Domestic Violence Awareness Month (DVAM), which occurs every October, evolved from a “Day of Unity,” which occurred for the first time in October 1981. The original, and current, intent of this awareness was to:
– Mourn those who have died because of domestic violence
– Celebrate those who have survived
– Connect those who work to end violence
In October 1987, the first Domestic Violence Awareness Month was observed. While we work to raise awareness about domestic violence and abuse year-round, Domestic Violence Awareness Month is a time when everyone can contribute, in some way, to ending domestic violence. By taking a stand, we can jointly acknowledge and remind the world that there are still countless people – survivors, their children, their family and friends and their communities – who are impacted by domestic violence. Let’s work together to ensure a world where everyone is entitled to live a life free from violence, where survivors are not ashamed to step forward and where services are available to all those who seek them.
Here’s how YOU can get involved:
– Volunteer at domestic violence organizations – Donate (items & money) to domestic violence organizations – Talk about domestic violence with loved ones to raise awareness of the issue. – Attend domestic fundraisers to support and learn more about the issues. – Share articles, videos, and content on your social media about domestic violence. – Start a supply drive for goods needed at domestic violence shelters. – Wear purple on Thursday, October 25 to raise awareness about domestic violence. Use #PurpleThursday and tag Haven Hills on social media. – More importantly, if you or someone you love is a victim of domestic violence, please seek help. You may be surprised to learn that domestic violence is a common factor in homelessness for single adults and families. It decreases job stability, threatens financial stability, and interferes with the victim’s abilities to form supportive relationships to escape the abuse. In many cases, domestic violence is the immediate cause of their homelessness, and the two are tightly interwoven. Much has happened since the first “Day of Unity” in 1981 to build a network of services to support survivors across the county and to bring domestic violence out of the shadows. However, the problems continue to grow as underscored by the current news headlines about mass shootings and murders with ties to domestic violence. The statistics are staggering.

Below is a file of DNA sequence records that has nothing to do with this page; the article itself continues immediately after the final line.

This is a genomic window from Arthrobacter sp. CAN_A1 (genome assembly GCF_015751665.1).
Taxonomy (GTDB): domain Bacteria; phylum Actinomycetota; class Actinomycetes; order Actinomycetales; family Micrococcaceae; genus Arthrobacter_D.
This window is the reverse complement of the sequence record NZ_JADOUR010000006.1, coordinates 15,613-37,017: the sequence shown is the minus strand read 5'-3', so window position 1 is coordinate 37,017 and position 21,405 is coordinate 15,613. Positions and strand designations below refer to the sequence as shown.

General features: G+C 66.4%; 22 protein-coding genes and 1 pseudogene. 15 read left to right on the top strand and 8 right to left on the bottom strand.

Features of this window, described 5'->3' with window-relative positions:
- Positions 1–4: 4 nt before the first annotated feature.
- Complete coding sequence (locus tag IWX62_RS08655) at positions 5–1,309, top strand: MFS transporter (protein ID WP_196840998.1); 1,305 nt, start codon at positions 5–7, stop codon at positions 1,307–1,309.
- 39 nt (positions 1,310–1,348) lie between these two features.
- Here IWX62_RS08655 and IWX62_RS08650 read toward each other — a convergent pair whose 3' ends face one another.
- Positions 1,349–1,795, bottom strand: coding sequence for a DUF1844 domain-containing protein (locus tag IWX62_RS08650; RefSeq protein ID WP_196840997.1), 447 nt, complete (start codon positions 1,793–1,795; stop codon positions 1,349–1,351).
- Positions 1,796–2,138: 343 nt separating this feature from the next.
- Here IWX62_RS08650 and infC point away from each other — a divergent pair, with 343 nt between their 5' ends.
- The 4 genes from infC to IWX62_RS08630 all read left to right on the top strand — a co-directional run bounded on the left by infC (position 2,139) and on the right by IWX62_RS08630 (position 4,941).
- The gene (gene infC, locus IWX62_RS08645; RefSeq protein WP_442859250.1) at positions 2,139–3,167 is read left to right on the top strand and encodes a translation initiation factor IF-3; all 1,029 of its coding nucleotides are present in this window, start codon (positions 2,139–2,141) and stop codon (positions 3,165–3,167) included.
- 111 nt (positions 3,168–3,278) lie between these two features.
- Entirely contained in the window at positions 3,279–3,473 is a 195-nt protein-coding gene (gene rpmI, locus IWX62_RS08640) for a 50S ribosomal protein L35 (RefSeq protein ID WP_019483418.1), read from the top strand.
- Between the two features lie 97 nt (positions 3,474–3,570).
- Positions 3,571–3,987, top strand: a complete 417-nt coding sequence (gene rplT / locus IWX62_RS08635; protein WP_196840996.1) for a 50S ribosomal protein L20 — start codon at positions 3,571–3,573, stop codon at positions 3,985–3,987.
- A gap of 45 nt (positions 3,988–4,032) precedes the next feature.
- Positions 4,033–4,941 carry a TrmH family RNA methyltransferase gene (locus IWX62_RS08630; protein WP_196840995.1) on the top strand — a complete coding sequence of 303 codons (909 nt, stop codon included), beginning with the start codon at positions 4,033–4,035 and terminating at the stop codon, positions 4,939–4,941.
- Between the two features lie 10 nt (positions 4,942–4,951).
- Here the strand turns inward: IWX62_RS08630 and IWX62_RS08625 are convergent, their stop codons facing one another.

– 1 in 3 women and 1 in 4 men have been victims of some form of physical violence by an intimate partner in their lifetime. – Nearly 20 people per minute are physically abused by an intimate partner.
– In California, 32.9% of California women and 27.3% of California men experience intimate partner physical violence, intimate partner sexual violence and/or intimate partner stalking in their lifetimes. – In just one day, domestic violence programs in California sheltered 2,121 victims—a 32% increase over the recent three-year average. – In 2007, there were 174,649 domestic violence related calls to law enforcement; many other incidents went unreported. 40% of reported incidents involved weapons.